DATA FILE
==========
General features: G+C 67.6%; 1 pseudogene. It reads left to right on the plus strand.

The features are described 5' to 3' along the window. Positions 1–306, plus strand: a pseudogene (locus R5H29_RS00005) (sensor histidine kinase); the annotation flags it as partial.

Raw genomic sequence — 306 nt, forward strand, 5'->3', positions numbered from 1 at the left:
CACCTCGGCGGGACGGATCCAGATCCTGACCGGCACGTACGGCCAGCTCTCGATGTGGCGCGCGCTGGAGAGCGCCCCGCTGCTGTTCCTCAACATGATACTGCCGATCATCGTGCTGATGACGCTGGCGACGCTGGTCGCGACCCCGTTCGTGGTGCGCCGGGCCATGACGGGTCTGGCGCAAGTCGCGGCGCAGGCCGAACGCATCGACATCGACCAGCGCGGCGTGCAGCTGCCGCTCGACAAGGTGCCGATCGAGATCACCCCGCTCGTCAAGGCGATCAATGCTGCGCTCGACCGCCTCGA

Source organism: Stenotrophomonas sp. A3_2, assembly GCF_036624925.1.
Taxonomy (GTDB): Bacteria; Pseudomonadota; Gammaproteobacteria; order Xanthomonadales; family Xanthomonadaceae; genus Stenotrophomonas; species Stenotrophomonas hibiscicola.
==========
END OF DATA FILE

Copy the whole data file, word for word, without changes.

General features: G+C 67.6%; 1 pseudogene. It reads left to right on the plus strand.

The features are described 5' to 3' along the window. Positions 1–306, plus strand: a pseudogene (locus R5H29_RS00005) (sensor histidine kinase); the annotation flags it as partial.

Raw genomic sequence — 306 nt, forward strand, 5'->3', positions numbered from 1 at the left:
CACCTCGGCGGGACGGATCCAGATCCTGACCGGCACGTACGGCCAGCTCTCGATGTGGCGCGCGCTGGAGAGCGCCCCGCTGCTGTTCCTCAACATGATACTGCCGATCATCGTGCTGATGACGCTGGCGACGCTGGTCGCGACCCCGTTCGTGGTGCGCCGGGCCATGACGGGTCTGGCGCAAGTCGCGGCGCAGGCCGAACGCATCGACATCGACCAGCGCGGCGTGCAGCTGCCGCTCGACAAGGTGCCGATCGAGATCACCCCGCTCGTCAAGGCGATCAATGCTGCGCTCGACCGCCTCGA

Source organism: Stenotrophomonas sp. A3_2, assembly GCF_036624925.1.
Taxonomy (GTDB): Bacteria; Pseudomonadota; Gammaproteobacteria; order Xanthomonadales; family Xanthomonadaceae; genus Stenotrophomonas; species Stenotrophomonas hibiscicola.